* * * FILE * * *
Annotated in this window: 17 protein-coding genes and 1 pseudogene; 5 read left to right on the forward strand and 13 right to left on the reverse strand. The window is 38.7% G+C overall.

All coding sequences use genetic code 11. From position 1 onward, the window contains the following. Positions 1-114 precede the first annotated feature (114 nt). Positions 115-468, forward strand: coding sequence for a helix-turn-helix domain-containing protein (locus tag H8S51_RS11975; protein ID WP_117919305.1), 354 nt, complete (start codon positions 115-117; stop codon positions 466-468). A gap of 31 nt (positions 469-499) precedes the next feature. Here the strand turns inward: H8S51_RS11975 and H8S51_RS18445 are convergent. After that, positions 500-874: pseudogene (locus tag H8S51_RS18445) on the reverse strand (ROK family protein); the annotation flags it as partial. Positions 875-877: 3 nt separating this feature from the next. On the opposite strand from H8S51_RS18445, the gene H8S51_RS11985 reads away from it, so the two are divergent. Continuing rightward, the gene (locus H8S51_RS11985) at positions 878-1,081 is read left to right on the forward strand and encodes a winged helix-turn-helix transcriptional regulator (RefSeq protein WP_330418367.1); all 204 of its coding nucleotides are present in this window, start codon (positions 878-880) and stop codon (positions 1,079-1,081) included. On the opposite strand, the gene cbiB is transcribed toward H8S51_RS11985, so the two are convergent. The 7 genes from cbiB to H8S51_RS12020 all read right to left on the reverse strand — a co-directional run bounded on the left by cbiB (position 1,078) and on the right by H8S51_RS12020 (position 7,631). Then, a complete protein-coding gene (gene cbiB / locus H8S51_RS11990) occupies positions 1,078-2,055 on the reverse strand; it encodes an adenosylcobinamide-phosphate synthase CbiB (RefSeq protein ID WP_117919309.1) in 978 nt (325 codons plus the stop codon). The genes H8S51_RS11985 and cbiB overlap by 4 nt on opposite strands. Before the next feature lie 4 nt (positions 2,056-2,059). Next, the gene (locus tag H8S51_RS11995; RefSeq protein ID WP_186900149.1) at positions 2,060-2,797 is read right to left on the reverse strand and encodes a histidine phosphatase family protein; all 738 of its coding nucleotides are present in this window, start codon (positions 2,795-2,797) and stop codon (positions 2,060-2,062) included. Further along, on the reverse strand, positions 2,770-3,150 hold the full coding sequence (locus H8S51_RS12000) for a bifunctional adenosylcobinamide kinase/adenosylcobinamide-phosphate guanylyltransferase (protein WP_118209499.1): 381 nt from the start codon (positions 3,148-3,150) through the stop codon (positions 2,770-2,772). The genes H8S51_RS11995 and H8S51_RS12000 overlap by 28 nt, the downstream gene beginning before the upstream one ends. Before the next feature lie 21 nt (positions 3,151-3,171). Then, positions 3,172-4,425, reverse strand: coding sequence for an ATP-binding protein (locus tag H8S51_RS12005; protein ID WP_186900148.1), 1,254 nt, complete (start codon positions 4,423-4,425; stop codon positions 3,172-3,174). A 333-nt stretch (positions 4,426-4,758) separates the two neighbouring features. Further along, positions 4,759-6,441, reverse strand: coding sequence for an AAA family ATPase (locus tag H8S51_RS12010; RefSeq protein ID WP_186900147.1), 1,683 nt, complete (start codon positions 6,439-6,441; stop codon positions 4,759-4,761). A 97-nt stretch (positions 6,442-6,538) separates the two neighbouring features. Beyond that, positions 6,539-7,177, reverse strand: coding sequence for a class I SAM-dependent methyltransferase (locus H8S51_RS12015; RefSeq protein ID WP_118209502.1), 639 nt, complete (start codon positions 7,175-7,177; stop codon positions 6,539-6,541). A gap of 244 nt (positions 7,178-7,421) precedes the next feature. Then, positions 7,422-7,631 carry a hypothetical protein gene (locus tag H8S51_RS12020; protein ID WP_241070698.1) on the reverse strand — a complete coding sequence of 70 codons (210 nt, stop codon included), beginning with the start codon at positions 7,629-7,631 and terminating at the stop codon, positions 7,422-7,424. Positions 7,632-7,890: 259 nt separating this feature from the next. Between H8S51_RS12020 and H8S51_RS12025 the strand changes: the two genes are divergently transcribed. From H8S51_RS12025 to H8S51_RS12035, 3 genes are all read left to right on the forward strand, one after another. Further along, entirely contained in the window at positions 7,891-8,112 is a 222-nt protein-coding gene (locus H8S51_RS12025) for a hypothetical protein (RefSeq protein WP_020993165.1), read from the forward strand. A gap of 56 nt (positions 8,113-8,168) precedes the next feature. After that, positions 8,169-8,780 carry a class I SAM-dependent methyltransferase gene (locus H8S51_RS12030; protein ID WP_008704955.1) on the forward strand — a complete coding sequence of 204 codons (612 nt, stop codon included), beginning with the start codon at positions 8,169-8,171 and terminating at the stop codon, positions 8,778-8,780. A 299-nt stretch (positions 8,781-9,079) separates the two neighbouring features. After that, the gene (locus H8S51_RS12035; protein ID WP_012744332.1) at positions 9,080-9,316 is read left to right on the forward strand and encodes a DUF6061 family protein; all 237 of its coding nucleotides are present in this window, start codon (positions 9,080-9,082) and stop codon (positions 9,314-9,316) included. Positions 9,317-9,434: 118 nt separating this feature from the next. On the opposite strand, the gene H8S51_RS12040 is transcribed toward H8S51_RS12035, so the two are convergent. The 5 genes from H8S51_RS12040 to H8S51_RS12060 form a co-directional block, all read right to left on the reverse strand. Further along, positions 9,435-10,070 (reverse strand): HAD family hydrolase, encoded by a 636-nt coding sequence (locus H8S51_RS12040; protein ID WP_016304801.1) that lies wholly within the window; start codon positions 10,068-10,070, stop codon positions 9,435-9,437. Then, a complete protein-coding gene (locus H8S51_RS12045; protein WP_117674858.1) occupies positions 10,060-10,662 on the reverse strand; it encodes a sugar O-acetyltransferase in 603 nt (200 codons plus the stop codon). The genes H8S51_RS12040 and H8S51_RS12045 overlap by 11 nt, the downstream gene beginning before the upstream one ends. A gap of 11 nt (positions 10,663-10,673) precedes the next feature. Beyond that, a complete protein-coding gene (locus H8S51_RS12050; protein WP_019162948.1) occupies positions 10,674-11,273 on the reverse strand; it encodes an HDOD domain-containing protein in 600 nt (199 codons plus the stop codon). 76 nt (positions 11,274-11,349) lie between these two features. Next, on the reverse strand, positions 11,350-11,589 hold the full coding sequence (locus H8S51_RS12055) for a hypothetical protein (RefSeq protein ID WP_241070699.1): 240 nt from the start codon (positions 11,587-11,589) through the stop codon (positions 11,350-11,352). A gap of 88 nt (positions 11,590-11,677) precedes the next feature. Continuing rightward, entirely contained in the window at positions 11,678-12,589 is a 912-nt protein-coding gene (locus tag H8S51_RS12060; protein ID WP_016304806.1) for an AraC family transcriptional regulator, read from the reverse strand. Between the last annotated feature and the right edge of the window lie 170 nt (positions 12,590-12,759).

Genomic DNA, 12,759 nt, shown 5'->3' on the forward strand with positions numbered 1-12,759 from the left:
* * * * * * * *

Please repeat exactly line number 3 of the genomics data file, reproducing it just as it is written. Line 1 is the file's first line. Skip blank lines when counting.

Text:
Genomic DNA, 12,759 nt, shown 5'->3' on the forward strand with positions numbered 1-12,759 from the left: